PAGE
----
Loop Flood dampens world’s view of Chicago

The quirkiest and least lethal Chicago disaster, 30 years ago today, is not forgotten.

SHARE Loop Flood dampens world’s view of Chicago
J.J. Madia was a civil engineer who monitored the Loop tunnels to make sure they didn’t flood again. He retired last year, but the city promises that someone else is still keeping tabs on the tunnels.

J.J. Madia was a civil engineer who monitored the Loop tunnels to make sure they didn’t flood again. He retired last year, but the city promises that someone else is still keeping tabs on the tunnels.

Sun-Times file

Chicago is a city marked by disaster. Maybe even defined by it. Not only did the modern metropolis arise out of the ashes of the 1871 fire, but it then assembled a chain of terrible tragedies, such as the Iroquois Theatre fire in 1903 and the Eastland capsizing in 1915, the former the most lethal building fire in U.S. history (unless you consider 9/11 just a building fire, and I don’t), the latter among the deadliest maritime disasters ever.

There’s more. The Our Lady of the Angels School Fire. The first major aviation disaster in U.S. history was in Chicago, the Wingfoot Express, a hydrogen-filled Goodyear blimp that exploded over the Loop in 1919, crashing through the skylight of a bank building, killing 13 people.

Chicagoans tend to overlook them. To me, the 1992 Loop Flood, which occurred 30 years ago today, barely counts among the disasters mentioned above. A flood where not only nobody got hurt, but most people never saw floodwaters. How big of a deal could it be?

Opinion bug


Yet it is of global interest. Four years back, a British film crew from Discovery Channel UK came to town to shoot a Loop Flood episode for the first season of their very Britishly titled program, “Massive Engineering Mistakes.” The producers had read my 25th-anniversary story online. Would I mind talking to their cameras about the flood? Maybe down in the very freight tunnels under downtown? Well ....

On one hand, hours would be spent to benefit someone other than myself. Who’d ever know I was on British TV? Yet there is a siren allure to being on TV anywhere. Appearing on TV means something. It is significant, and British TV, double significant. They’re all so refined, the Brits.

True, I’d have to be at City Hall at 8:30 a.m. But heck, why not? Change of pace.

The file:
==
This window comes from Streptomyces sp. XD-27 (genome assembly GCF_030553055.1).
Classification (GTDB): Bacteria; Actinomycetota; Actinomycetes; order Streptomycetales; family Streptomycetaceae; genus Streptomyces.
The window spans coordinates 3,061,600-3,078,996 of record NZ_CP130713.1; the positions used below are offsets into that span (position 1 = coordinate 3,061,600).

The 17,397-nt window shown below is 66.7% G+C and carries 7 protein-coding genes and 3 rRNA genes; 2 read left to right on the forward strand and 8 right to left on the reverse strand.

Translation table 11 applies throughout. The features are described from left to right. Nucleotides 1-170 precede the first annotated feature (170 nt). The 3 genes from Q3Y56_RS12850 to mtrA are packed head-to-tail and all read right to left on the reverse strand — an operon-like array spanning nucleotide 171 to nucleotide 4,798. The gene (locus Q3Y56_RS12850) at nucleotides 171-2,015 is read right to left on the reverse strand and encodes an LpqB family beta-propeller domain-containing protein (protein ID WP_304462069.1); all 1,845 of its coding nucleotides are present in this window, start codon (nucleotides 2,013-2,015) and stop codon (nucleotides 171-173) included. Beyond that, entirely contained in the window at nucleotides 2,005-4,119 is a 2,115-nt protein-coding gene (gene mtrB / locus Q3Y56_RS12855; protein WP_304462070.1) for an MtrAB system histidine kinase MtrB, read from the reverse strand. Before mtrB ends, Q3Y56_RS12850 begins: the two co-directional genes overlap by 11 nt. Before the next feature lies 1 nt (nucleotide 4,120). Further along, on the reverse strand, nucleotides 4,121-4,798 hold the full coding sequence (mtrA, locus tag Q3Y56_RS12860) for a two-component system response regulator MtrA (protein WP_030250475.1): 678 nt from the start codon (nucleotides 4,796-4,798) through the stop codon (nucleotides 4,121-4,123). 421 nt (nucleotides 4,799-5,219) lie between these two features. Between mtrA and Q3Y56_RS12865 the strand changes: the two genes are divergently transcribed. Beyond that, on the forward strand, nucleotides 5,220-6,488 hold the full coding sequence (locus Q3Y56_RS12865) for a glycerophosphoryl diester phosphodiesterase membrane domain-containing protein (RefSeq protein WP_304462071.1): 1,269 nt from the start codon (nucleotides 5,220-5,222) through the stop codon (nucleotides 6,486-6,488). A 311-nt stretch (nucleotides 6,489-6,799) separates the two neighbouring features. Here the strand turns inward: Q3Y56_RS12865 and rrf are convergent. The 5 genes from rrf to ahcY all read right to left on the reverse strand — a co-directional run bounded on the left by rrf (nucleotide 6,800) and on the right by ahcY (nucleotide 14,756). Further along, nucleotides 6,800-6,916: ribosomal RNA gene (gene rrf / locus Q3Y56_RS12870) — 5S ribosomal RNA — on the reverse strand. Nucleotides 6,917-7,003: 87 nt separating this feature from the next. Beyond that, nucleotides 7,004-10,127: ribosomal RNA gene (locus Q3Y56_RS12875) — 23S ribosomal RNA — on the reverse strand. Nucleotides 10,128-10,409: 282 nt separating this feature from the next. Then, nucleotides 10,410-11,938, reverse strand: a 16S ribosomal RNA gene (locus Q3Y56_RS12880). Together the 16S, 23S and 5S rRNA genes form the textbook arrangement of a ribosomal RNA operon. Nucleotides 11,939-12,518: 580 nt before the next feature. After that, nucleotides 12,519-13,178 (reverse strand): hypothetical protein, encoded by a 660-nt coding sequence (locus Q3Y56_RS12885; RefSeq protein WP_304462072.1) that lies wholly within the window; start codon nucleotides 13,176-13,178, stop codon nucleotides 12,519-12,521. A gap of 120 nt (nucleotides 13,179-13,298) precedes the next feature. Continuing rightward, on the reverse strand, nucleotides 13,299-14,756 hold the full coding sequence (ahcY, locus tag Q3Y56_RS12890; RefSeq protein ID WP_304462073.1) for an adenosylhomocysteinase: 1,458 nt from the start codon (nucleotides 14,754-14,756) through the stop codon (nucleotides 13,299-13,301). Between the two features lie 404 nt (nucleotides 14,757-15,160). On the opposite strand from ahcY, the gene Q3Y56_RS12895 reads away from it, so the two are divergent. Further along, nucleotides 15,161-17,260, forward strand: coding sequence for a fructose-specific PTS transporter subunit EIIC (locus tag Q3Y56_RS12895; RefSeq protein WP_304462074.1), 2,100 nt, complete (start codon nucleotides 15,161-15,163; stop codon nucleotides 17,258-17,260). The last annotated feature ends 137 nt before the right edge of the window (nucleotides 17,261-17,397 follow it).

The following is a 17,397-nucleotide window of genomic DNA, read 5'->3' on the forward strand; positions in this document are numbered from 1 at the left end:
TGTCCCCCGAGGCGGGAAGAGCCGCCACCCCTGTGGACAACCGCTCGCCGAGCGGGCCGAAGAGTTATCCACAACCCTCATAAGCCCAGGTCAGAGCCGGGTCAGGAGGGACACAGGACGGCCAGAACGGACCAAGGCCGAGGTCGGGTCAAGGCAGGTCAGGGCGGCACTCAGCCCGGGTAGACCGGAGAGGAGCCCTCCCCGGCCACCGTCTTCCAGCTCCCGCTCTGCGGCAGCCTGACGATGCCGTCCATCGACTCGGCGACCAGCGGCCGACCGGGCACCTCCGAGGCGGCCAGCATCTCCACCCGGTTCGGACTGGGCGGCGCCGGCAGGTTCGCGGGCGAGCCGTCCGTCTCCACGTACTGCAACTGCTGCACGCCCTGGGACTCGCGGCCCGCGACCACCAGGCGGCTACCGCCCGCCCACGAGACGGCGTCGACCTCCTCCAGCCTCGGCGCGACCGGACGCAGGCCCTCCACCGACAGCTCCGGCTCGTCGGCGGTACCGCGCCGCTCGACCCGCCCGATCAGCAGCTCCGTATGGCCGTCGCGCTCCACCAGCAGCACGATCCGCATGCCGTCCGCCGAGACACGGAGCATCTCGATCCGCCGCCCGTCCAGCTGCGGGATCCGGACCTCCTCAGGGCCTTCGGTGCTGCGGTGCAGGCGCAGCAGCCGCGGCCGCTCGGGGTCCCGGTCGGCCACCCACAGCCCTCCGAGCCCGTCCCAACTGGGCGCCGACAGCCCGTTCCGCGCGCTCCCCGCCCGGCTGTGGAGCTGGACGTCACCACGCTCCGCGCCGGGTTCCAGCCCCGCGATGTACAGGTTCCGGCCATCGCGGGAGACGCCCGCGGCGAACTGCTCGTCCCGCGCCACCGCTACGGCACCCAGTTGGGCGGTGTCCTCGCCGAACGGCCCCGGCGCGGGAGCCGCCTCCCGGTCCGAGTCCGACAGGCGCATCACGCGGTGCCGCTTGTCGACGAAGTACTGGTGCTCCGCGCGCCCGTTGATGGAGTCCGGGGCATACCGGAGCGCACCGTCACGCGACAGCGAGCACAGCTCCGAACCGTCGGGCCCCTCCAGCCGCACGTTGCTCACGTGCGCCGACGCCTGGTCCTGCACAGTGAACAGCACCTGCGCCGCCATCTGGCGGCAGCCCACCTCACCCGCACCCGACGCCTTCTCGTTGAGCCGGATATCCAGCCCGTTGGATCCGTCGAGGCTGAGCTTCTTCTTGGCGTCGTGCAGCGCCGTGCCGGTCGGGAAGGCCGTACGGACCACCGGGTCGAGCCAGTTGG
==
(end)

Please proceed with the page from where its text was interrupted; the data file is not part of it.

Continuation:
So I’m there, waiting by the bronze “CITY HALL” sign, bright-eyed, expectant. I get a text from the producer. Traffic. Running late. That happens! No worries! I slide over to Petra’s for a cup of coffee.

A half-hour and a $4 cup of coffee later, I’m still waiting for the TV crew. Eventually, they show. Handshakes all around, and down into the bowels of City Hall we go. Boots on, reflective vests, hard hats, we follow J.J. Madia, the civil engineer whose full-time job was to make sure those tunnels don’t flood again.

As one hour folded into two, me gamely slogging through the tunnels after them, it dawned on me: They aren’t talking to me, they are talking to Madia. I am just ... well, there, for no particular purpose, sloshing after them through the dank darkness 40 feet underground. My role had been to set it all up.

At 11:30 a.m. I decided I had enough. The crew was busily filming Madia expounding over some aspect of the tunnel. Screw ‘em. I decided to go back myself. I turned on my heel and stamped off, confident I knew the way back to the City Hall sub-basement entrance.

Turns out I didn’t, which I learned when I came face-to-face with a steel bulkhead at a dead end I hadn’t seen before. Oh, gee ....

There are 39 miles of tunnels under the Loop. Getting lost would be bad. Heart pounding, I turned around, contemplating the possibility of becoming the first, belated casualty of the Loop Flood. An asterisk. “Yeah, there’s a body down there, supposedly. Some reporter ....” Hurrying back down the tunnel, I saw ahead of me in the blackness, Madia’s flashlight, way ahead of me at an intersection of tunnels.

Whew. The producer explained that she had put me down for 11:45. A miscommunication. They shot me standing at the corner of Randolph and LaSalle streets, talking about the flood. The producer handed me my fee: a dollar.

And here’s the thing: I hear from people who saw me on that show far more often than from anybody who read the article. TV means something. I finally watched it. Not bad. And I looked very — dare I say it — Chicago-y, in my newsboy’s cap and leather jacket, standing by City Hall. Not a clueless suburbanite at all. We Chicagoans, we like to see ourselves through others’ eyes.

Neil Steinberg talking about the Loop Flood on Discovery UK’s “Massive Engineering Disasters.”

Neil Steinberg talking about the Loop Flood on Discovery UK’s “Massive Engineering Mistakes.”

Courtesy of Discovery UK

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